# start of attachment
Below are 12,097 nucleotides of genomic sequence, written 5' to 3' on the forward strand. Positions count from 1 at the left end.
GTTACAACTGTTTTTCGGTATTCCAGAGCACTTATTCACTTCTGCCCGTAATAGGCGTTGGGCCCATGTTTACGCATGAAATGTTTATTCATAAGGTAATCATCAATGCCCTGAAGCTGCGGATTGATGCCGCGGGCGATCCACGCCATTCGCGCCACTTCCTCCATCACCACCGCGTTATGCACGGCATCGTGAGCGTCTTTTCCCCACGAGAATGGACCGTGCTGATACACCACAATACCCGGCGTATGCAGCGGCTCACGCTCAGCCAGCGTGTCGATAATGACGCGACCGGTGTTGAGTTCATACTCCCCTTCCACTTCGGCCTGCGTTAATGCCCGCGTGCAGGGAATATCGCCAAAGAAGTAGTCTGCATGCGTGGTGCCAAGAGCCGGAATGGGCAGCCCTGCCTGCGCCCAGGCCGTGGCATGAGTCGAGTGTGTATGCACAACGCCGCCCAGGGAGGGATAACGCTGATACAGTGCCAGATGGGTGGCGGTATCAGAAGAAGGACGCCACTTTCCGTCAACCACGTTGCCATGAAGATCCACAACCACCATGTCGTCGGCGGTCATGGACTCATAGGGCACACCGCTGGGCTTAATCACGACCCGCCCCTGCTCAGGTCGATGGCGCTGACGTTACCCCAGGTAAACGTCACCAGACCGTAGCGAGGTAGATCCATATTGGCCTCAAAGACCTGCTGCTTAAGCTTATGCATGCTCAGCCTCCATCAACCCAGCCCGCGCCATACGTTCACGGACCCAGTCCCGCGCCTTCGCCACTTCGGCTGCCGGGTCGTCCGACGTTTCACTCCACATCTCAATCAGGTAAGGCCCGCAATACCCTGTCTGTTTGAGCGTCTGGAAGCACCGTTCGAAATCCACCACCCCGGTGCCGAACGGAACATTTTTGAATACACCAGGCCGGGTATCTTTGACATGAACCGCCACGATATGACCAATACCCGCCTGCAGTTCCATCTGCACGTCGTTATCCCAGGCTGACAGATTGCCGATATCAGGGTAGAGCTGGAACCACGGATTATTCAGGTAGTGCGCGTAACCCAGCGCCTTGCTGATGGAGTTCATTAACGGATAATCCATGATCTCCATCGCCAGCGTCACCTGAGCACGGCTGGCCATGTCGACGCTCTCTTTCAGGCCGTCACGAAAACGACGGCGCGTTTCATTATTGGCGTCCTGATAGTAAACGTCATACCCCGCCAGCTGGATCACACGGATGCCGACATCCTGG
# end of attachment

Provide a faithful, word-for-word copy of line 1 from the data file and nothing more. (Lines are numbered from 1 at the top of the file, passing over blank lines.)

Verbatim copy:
Below are 12,097 nucleotides of genomic sequence, written 5' to 3' on the forward strand. Positions count from 1 at the left end.